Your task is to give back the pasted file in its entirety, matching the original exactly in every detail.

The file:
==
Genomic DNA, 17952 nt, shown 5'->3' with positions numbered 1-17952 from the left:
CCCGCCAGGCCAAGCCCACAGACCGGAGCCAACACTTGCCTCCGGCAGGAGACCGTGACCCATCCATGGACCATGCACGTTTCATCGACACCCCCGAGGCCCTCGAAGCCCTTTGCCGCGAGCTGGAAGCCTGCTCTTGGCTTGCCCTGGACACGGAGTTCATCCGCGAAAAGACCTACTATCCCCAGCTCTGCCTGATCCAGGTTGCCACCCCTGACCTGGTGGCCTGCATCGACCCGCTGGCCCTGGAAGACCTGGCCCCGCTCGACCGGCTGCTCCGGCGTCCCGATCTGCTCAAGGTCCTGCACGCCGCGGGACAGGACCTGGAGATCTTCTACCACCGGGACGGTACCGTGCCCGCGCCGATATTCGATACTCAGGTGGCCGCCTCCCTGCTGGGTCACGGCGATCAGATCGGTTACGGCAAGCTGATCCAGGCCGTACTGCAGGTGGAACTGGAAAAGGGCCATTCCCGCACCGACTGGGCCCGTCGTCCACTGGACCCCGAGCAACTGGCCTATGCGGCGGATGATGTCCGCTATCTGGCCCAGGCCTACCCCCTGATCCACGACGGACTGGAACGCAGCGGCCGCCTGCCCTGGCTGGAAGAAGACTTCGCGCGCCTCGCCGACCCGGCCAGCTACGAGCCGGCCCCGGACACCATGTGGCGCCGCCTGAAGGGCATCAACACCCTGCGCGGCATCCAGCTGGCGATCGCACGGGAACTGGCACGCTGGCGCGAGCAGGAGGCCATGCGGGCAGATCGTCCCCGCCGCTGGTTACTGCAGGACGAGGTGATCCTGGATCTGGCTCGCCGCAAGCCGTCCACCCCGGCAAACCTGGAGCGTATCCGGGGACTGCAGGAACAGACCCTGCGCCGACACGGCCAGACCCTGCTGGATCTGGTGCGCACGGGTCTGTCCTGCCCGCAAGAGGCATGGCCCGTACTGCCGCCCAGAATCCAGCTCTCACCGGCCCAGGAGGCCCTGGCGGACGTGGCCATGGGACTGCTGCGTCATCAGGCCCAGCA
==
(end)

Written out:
Genomic DNA, 17952 nt, shown 5'->3' with positions numbered 1-17952 from the left:
CCCGCCAGGCCAAGCCCACAGACCGGAGCCAACACTTGCCTCCGGCAGGAGACCGTGACCCATCCATGGACCATGCACGTTTCATCGACACCCCCGAGGCCCTCGAAGCCCTTTGCCGCGAGCTGGAAGCCTGCTCTTGGCTTGCCCTGGACACGGAGTTCATCCGCGAAAAGACCTACTATCCCCAGCTCTGCCTGATCCAGGTTGCCACCCCTGACCTGGTGGCCTGCATCGACCCGCTGGCCCTGGAAGACCTGGCCCCGCTCGACCGGCTGCTCCGGCGTCCCGATCTGCTCAAGGTCCTGCACGCCGCGGGACAGGACCTGGAGATCTTCTACCACCGGGACGGTACCGTGCCCGCGCCGATATTCGATACTCAGGTGGCCGCCTCCCTGCTGGGTCACGGCGATCAGATCGGTTACGGCAAGCTGATCCAGGCCGTACTGCAGGTGGAACTGGAAAAGGGCCATTCCCGCACCGACTGGGCCCGTCGTCCACTGGACCCCGAGCAACTGGCCTATGCGGCGGATGATGTCCGCTATCTGGCCCAGGCCTACCCCCTGATCCACGACGGACTGGAACGCAGCGGCCGCCTGCCCTGGCTGGAAGAAGACTTCGCGCGCCTCGCCGACCCGGCCAGCTACGAGCCGGCCCCGGACACCATGTGGCGCCGCCTGAAGGGCATCAACACCCTGCGCGGCATCCAGCTGGCGATCGCACGGGAACTGGCACGCTGGCGCGAGCAGGAGGCCATGCGGGCAGATCGTCCCCGCCGCTGGTTACTGCAGGACGAGGTGATCCTGGATCTGGCTCGCCGCAAGCCGTCCACCCCGGCAAACCTGGAGCGTATCCGGGGACTGCAGGAACAGACCCTGCGCCGACACGGCCAGACCCTGCTGGATCTGGTGCGCACGGGTCTGTCCTGCCCGCAAGAGGCATGGCCCGTACTGCCGCCCAGAATCCAGCTCTCACCGGCCCAGGAGGCCCTGGCGGACGTGGCCATGGGACTGCTGCGTCATCAGGCCCAGCA